"Of course," he said. "How old is she?"
"Twelve," replied Bernarda.
"Only twelve?" he said, lying down again in the hammock. "How slow life is!"
The house had been the pride of the city until the beginning of the century. Now it was a melancholy ruin, and the large empty spaces and the many objects out of place made it seem as if the occupants were in the process of moving. The drawing rooms had kept their checkerboard marble floors and teardrop chandeliers draped in cobwebs. The rooms still in use were cool in any weather because of their thick masonry walls and many years of enclosure, and even more because of the December breezes that came whistling through the cracks. Everything was saturated with the oppressive damp of neglect and gloom. All that remained of the seignorial dignities of the first Marquis were the five hunting mastiffs that guarded the nights.
The resounding courtyard of the slaves, where Sierva Maria's birthday was being celebrated, had been another city within the city in the time of the first Marquis. This continued under his heir for as long as the illicit traffic in slaves and flour, directed in secret by Bernarda from the Mahates sugar plantation, had lasted. Now all that splendor was a thing of the past. Bernarda had been extinguished by her insatiable vices, and the slave yard reduced to two wooden shacks with roofs of bitter palm, where the last scraps of greatness had already been consumed.
Dominga de Adviento, a formidable black woman who ruled the house with an iron fist until the night before her death, was the link between these two worlds. Tall and bony, and possessed of an almost clairvoyant intelligence, it was she who had reared Sierva Maria. Dominga de Adviento became a Catholic without renouncing her Yoruban beliefs, and she practiced both religions at the same time, and at random. Her soul was healthy and at peace, she said, because what she did not find in one faith was there in the other. She was also the only human being with the authority to mediate between the Marquis and his wife, and they both accommodated her. Only she could drive the slaves out with a broom when she discovered them in the vacant rooms committing calamitous acts of sodomy or fornicating with bartered women. But after she died they would flee the shacks to escape the midday heat and stretch out on the floor in every corner, or scrape the crust out of the rice pots and eat it, or play with the macuco and the tarabilla in the cool corridors. In that oppressive world where no one was free, Sierva Maria was: she alone, and there alone. And so that was where her birthday was celebrated, in her true home and with her true family.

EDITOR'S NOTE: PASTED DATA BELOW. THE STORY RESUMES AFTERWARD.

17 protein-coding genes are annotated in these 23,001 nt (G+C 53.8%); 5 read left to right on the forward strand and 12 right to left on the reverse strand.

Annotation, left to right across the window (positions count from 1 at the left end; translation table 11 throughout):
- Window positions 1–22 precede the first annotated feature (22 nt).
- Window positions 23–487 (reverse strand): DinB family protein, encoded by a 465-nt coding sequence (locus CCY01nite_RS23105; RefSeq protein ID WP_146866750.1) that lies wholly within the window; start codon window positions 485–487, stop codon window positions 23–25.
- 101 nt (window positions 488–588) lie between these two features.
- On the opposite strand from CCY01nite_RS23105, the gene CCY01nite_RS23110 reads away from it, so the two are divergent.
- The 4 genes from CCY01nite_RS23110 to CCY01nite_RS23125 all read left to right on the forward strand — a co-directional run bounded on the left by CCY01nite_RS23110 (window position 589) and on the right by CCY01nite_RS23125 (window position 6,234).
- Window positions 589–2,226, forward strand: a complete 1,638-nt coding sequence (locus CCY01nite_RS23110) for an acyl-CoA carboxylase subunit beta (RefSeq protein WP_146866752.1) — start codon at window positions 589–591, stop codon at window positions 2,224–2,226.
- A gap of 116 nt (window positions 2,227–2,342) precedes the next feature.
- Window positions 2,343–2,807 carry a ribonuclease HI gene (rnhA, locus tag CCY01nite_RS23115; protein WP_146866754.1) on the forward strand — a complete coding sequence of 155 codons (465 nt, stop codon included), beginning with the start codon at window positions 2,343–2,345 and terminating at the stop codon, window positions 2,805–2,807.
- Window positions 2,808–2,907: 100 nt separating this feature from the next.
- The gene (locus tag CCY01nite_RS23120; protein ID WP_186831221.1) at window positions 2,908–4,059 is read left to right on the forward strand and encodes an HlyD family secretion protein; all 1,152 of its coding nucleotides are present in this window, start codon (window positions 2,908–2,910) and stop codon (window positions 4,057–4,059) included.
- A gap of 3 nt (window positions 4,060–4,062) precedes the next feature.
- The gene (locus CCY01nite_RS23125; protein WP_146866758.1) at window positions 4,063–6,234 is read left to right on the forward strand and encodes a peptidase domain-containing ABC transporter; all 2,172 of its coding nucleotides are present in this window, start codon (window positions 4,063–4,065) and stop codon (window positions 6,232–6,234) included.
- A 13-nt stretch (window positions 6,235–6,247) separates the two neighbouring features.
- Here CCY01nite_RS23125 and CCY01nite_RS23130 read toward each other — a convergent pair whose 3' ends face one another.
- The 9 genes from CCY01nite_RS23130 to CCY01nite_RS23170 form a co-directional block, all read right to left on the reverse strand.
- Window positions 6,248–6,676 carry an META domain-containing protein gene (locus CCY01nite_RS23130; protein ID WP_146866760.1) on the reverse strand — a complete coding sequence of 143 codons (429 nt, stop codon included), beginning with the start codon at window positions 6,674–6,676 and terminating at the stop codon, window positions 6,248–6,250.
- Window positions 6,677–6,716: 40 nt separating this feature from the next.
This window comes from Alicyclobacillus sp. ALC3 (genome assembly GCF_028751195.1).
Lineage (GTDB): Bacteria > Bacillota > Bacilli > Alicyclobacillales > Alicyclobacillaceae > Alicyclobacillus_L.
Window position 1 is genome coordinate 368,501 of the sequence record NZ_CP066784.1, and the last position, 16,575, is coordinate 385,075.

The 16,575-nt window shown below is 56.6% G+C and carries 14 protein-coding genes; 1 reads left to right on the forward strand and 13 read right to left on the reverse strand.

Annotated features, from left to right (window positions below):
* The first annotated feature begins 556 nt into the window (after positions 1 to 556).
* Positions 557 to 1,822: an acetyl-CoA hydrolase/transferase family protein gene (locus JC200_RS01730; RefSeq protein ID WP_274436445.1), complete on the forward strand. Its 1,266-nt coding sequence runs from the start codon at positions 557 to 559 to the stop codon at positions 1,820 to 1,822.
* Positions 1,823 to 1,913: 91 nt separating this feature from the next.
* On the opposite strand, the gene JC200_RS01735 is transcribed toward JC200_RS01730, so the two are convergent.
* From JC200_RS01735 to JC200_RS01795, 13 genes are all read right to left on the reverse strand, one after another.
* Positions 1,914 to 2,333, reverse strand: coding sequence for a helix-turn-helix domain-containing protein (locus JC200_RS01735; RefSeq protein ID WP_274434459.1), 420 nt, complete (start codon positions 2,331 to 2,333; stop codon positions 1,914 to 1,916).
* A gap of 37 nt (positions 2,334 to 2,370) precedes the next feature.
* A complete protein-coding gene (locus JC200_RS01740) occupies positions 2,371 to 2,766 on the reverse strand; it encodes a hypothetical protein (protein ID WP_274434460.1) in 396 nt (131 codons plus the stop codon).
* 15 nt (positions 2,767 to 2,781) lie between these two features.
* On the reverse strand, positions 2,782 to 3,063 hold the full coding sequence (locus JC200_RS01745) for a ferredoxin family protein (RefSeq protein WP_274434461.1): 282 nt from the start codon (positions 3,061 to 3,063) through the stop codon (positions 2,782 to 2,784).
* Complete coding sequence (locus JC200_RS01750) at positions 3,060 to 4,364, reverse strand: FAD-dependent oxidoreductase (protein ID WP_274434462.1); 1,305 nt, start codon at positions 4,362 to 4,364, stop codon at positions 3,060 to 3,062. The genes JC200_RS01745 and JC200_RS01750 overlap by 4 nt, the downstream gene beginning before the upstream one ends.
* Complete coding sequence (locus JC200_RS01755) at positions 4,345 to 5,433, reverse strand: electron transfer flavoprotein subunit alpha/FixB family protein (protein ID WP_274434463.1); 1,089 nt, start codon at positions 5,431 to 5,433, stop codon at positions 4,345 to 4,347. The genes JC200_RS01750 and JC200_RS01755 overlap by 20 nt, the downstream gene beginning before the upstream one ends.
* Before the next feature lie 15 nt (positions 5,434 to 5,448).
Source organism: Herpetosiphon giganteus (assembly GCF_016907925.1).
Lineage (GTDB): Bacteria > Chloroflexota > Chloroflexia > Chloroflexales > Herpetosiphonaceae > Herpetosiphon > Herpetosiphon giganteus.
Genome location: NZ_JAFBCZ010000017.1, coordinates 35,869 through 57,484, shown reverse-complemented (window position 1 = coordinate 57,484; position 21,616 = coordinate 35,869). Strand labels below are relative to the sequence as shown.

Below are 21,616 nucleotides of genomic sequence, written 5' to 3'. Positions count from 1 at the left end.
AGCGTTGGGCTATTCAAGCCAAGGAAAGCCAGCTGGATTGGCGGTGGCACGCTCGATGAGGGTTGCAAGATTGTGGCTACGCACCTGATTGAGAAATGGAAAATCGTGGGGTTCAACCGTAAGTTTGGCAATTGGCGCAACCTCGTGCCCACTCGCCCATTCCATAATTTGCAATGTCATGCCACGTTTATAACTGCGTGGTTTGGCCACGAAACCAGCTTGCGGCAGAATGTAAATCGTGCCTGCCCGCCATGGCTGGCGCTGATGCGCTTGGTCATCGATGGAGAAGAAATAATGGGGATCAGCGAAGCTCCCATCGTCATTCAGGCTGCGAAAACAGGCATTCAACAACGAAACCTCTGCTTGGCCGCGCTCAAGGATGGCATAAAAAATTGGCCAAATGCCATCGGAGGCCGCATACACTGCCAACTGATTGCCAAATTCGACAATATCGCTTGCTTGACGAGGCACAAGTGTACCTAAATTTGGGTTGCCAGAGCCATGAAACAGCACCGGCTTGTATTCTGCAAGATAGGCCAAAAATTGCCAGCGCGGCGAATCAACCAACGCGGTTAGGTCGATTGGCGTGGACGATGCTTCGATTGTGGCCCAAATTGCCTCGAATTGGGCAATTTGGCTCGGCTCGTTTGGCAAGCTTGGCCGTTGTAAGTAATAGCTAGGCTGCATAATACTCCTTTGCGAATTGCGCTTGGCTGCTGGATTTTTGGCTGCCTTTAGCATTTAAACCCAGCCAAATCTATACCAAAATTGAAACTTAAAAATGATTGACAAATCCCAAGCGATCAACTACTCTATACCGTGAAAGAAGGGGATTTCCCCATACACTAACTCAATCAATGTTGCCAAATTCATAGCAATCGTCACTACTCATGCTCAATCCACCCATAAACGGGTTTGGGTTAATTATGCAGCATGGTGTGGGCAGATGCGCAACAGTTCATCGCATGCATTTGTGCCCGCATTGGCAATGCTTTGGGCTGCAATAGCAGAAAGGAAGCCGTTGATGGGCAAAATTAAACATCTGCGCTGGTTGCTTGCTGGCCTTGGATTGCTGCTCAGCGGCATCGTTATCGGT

In the midst of so much music it was difficult to imagine dancing more silent than that of the Marquis's slaves and a few blacks from other distinguished households, who brought whatever they could. The girl displayed just who she was. She could dance with more grace and fire than the Africans, sing in voices different from her own in the various languages of Africa, agitate the birds and animals when she imitated their voices. By order of Dominga de Adviento, the younger slave girls would blacken her face with soot. They hung Santeria necklaces over her baptism scapular and looked after her hair, which had never been cut and would have interfered with her walking if they had not braided it into loops every day.
She had begun to blossom under a combination of contradictory influences. She inherited very little from her mother. She had her father's thin body, however, and his irremediable shyness, pale skin, eyes of taciturn blue, and the pure copper of her radiant hair. Her movements were so stealthy that she seemed an invisible creature. Frightened by her strange nature, her mother had hu...